In late 1962, “Two Lovers” became Wells' third consecutive single to hit the Top 10 of Billboard's Hot 100, peaking at #7 and becoming her second #1 hit on the R&B chart. This helped to make Wells the first female solo artist to have three consecutive Top 10 singles on the Pop chart. The track sold over one million copies, and was awarded a gold disc.
Wells' second album, also titled “The One Who Really Loves You,” was released in 1962 and peaked at #8 on the Billboard 200 Albums chart, making the teenage singer a breakthrough star and giving her clout at Motown. Wells' success at the label was recognized when she became a headliner during the first string of Motortown Revue concerts, starting in the fall of 1962.
Wells' success continued in 1963 when she hit the Top 20 with the doo-wop ballad “Laughing Boy” and scored three additional Top 40 singles, “Your Old Standby,” “You Lost the Sweetest Boy” and its B-side, “What's Easy for Two Is So Hard for One.” “You Lost the Sweetest Boy” was one of the first hit singles composed by the successful Motown songwriting and producing trio of Holland-Dozier-Holland, though Robinson remained Wells' primary producer.
Also in 1963, Wells recorded a session of successful B-sides that arguably became as well-known as her hits, including “Operator,” “What Love Has Joined Together,” “Two Wrongs Don't Make a Right” and “Old Love (Let's Try It Again).”
In 1964, Wells recorded “My Guy.” The Smokey Robinson song became her trademark single, reaching #1 on the R&B chart for seven weeks and becoming the #1 R&B single of the year. The song successfully crossed over to the Billboard Hot 100, where it eventually replaced Louis Armstrong's “Hello, Dolly!” at #1, where it remained for two weeks. The song became Wells' second million-selling single.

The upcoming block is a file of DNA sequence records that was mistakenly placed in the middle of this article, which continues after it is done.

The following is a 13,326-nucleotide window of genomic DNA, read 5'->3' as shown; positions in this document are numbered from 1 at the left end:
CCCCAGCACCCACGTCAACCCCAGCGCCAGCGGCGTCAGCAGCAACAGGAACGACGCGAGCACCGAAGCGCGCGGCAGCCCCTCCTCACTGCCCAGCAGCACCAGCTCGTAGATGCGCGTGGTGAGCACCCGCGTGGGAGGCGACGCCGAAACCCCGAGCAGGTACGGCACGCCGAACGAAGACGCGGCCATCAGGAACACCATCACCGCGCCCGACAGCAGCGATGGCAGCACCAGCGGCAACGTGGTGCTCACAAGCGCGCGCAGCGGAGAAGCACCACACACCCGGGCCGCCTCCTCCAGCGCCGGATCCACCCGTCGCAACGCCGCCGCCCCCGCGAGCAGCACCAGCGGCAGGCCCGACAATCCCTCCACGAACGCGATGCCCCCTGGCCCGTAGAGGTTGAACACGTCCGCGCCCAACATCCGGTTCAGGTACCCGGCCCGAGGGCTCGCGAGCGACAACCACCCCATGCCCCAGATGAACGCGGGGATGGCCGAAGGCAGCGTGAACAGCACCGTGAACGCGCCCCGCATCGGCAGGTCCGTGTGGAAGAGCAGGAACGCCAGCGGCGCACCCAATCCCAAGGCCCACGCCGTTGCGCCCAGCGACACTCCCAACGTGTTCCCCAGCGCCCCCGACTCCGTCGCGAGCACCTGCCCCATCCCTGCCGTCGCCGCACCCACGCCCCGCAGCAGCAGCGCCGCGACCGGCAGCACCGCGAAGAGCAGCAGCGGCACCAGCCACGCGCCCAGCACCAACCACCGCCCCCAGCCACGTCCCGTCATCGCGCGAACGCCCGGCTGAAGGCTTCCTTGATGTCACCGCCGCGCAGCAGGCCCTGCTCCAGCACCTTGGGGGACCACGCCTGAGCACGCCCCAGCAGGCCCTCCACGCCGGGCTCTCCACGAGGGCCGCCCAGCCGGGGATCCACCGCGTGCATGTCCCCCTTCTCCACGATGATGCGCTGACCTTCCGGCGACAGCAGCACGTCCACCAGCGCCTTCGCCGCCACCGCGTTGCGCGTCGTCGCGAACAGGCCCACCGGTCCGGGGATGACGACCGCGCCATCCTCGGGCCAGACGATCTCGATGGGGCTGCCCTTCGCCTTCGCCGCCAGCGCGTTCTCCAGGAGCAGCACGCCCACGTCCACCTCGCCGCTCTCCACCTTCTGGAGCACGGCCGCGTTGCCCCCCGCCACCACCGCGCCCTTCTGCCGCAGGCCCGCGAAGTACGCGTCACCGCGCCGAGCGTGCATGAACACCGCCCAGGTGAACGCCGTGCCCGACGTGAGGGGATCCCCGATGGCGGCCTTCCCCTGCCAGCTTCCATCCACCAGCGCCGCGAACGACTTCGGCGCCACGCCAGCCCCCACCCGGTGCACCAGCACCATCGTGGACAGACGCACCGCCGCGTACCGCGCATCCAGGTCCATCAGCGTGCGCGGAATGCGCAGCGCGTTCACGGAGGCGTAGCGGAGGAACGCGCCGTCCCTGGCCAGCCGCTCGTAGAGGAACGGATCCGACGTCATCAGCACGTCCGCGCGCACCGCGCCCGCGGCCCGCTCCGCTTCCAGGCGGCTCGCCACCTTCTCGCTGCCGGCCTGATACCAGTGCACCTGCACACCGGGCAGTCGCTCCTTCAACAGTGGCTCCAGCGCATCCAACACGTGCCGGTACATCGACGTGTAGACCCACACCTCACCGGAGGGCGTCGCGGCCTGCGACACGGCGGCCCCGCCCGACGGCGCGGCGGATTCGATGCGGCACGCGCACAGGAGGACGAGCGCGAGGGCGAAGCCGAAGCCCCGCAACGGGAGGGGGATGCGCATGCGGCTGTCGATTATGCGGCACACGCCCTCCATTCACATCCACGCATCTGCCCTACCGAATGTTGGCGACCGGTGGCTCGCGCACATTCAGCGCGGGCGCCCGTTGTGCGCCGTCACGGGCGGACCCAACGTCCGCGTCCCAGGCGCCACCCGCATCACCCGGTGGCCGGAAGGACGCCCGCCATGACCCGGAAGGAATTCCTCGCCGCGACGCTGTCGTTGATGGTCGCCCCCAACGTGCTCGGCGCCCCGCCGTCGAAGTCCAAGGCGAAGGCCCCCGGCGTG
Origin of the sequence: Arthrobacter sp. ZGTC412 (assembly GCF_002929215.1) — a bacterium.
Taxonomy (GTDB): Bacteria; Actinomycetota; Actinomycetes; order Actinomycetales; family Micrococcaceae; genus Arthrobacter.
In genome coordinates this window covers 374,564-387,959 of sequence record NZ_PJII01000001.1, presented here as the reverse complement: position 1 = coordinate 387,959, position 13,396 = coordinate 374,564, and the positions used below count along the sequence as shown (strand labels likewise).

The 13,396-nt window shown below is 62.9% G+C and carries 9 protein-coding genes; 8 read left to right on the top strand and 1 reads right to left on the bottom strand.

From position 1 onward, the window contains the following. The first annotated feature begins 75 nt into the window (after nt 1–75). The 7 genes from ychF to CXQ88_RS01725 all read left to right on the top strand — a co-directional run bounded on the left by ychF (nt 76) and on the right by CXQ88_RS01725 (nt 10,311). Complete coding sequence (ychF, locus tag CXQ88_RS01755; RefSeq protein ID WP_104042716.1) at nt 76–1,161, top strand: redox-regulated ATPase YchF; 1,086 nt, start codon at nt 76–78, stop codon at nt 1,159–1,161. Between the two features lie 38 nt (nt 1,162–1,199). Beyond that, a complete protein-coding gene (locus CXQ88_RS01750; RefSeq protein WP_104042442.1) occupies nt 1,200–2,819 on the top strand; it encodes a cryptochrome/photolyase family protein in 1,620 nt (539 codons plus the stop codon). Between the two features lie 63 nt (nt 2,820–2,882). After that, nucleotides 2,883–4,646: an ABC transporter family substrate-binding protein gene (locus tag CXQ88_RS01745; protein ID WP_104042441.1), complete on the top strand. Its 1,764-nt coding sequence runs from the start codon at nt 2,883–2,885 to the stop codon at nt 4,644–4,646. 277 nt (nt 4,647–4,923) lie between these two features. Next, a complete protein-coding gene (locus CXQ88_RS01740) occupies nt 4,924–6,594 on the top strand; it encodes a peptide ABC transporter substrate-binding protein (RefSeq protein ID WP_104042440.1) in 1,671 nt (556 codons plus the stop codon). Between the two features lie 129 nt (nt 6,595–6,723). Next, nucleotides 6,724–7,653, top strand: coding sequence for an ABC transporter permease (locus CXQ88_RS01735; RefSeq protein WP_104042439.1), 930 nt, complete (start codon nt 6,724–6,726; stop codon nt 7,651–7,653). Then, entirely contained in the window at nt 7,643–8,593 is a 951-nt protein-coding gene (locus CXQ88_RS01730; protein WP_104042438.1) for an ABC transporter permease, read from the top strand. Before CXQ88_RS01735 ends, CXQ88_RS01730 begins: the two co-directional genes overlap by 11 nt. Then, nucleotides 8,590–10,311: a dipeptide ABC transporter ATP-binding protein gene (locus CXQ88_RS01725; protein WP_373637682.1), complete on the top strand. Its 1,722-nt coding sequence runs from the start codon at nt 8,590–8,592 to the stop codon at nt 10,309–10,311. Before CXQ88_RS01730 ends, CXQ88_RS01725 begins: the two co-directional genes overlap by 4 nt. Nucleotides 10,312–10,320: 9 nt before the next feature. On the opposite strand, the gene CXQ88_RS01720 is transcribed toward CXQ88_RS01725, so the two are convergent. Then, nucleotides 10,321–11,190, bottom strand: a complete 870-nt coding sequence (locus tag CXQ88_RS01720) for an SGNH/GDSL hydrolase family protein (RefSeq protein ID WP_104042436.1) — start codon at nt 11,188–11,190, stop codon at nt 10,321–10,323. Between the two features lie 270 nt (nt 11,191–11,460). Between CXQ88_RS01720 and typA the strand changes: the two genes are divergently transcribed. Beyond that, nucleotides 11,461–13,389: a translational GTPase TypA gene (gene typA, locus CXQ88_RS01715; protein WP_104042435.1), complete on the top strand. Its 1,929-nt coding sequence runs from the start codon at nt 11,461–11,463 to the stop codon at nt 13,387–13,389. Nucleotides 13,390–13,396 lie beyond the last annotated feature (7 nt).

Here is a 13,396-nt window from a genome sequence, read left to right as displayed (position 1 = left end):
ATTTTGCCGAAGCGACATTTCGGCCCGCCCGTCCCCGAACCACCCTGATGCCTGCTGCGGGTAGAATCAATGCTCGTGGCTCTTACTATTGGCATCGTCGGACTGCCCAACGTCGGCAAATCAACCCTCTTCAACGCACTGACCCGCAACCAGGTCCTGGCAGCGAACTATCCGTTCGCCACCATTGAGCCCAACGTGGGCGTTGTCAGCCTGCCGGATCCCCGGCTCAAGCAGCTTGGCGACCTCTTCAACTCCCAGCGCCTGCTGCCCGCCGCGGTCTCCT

To build on the song's success, Motown released a duet album recorded with fellow Motown singing star Marvin Gaye, “Together.” The album peaked at #1 on the R&B Albums chart and # 42 on the Billboard 200 Albums chart, and yielded the double-sided hits “Once Upon a Time” and “What's the Matter With You Baby.”
"My Guy" was one of the first Motown songs to break on the other side of the Atlantic, eventually peaking at #5 on the U.K. Singles chart and making Wells an international star. Around this time, The Beatles stated that Wells was their favorite American singer, and soon she was given an invitation to open for the group during their tour of the United Kingdom, thus making her the first Motown star to perform in the U.K. Wells made friends with all four Beatles and later released a tribute album, “Love Songs to the Beatles,” in mid-decade.